But, I wonder sometimes how will my daughter and other girls really achieve this. I say this because when I look around, I see a complete dearth of female role models. What I see on the idiot-box, I think a very apt definition of the TV, are soaps that have pretty, decked up women, plotting revenge on someone, while shedding onion-cutting-induced tears amongst the assortment of the colourful pots and pans in the well-lit kitchen. They do all this while being subservient to their male partners, observing fasts and pandering to all their whims. Equality of gender just does not figure in the soap-world. This of course is the Hindi telly; the Western soaps are too risky; the content is too sexualised for young kids! Movies too portray women as mere showpieces, with a few exceptions like a Mary Kom or a Queen.

Now if I look at animation films or even cartoons, again equality isn’t what I see. I see a pink-clad Minnie Mouse preening and blinking her heavily mascaraed eyes at Micky. The clubhouse is called Mickey Mouse clubhouse. So a boy is a hero. I look at Chota Bheem, where Chutki, once again clad in the ubiquitous pink and her beauty enhanced by some dark long eye lashes and pink lips, plays second fiddle to the male lead. Examine the hugely popular Harry Potter or Percy Jackson; the title itself conveys who is the lead and what is his gender. If we see Harry Potter, he is the hero, while Hermione Granger, despite being the sharpest “witch” still plays second fiddle to Potter and is the girlfriend of Ronald Weasley, a good-at-heart, yet a bumbling average bloke. Why on earth will someone like a Hermione fall for Ron, is beyond my comprehension?

If we look at fairy tales, most have a very strong theme of the damsel in distress waiting for her knight in shining armour to come rescue her so that she can finally live a happy life – Sleeping Beauty, Rapunzel, Cinderella, Snow-white etc. Where female are the protagonists they aren’t positive, Goldilocks is a thief!

Look at how education is imparted to kids. When we teach children grammar somehow or the other, gender roles are clearly etched out and they do take root in the child’s mind. “My mother is cooking, My father is going to the office.” The father is always the tough guy, the most important person in the family while the mother is, well secondary.

Call it political correctness or adjusted gender–role representation, the two forces in our children’s lives -- their Mum and their Dad -- need to be seen playing more complementary roles. No one is better than the other, but the two combine to make a safe, secure and loving environment. Of course, here the dads can also pitch in playing the role of an equal partner, but well that's a topic for another article!

And this adjustment is required globally, not just India. Facebook’s COO Sheryl Sandberg in her book ‘Lean In’ captures some very touching aspects of this girl vs. boys or women vs. men roles as society sees them and as they exhibit socially. She makes an observation that when a little boy is aggressive, we say he knows his mind, but if a girl does so she is called pushy. And when they grow up, the same two people will be judged differently, the man will be called successful and knowing his mind, the woman “a bit political”, “too aggressive” or worse “not a team player”. The book is peppered with many such examples and the interesting thing the book throws up is that we women only a lot of times hold ourselves back and do not make enough efforts to realise our true potential and that's why we need to ‘Lean In’. This link captures more of these points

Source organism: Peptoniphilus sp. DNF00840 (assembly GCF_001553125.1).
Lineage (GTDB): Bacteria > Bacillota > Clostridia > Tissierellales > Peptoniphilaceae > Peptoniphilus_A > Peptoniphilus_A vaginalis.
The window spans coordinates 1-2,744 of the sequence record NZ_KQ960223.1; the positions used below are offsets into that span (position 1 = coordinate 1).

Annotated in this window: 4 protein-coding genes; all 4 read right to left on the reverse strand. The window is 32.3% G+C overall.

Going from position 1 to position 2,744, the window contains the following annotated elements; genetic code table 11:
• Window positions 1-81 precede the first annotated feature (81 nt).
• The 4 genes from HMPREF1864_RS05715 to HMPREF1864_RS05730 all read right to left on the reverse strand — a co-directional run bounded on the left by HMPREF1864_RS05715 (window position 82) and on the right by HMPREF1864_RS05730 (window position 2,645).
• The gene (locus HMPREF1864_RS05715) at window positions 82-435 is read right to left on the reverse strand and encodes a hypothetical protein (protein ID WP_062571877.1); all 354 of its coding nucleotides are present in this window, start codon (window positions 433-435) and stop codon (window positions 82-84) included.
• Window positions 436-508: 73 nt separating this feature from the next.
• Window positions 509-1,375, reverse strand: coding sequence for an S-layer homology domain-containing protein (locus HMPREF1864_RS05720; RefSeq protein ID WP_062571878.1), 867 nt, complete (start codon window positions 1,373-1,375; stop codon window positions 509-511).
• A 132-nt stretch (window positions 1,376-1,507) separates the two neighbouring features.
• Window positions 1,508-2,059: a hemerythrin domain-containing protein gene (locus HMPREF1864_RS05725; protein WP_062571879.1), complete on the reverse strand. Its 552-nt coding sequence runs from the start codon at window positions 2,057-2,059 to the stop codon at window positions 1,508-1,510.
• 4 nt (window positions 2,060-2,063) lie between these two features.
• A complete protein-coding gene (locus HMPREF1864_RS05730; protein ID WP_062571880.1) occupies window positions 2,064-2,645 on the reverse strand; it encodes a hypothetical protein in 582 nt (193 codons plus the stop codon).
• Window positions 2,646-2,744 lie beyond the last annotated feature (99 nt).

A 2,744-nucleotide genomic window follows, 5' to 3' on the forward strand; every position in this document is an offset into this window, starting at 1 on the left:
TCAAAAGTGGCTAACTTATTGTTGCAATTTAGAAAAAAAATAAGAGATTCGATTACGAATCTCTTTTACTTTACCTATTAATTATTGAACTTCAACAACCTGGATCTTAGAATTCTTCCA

Females/young girls need to feel empowered. They are in desperate need to have their own “heroines”. While its alright that they see themselves as pretty princesses, just like my baby girl does, they should, however, not have a mental picture of themselves as that imprisoned princess, who needs to be rescued by a knight. They should mentally feel liberated and not bound. And if they do feel imprisoned, when they imagine a knight doing the rescuing act, they should be able to have a choice of the knight’s gender in their mindscape!

Children, particularly young girls, need to have more of Mary Koms as the HERO! I feel authors, particularly those who write for young children, and educators in general should attempt to show a balanced picture to all kids. We can possibly start by digging out stories of our own heroines, Rani Laxmibai, Razia Sultan, Laxmi Sahgal, Kalpana Chawla, Sunita Williams or even corporate honchos, singers, sportswomen, military officers someone like Wing Commander Pooja Thakur!

All humans begin making visual connects very early in life and if we are able to cast such strong female characters in popular literature, cinema and other art forms both boys and girls will picture the quality called heroism from a gender-neutral prism! And that possibly will a step in the direction of a more equal world for both our girls and boys!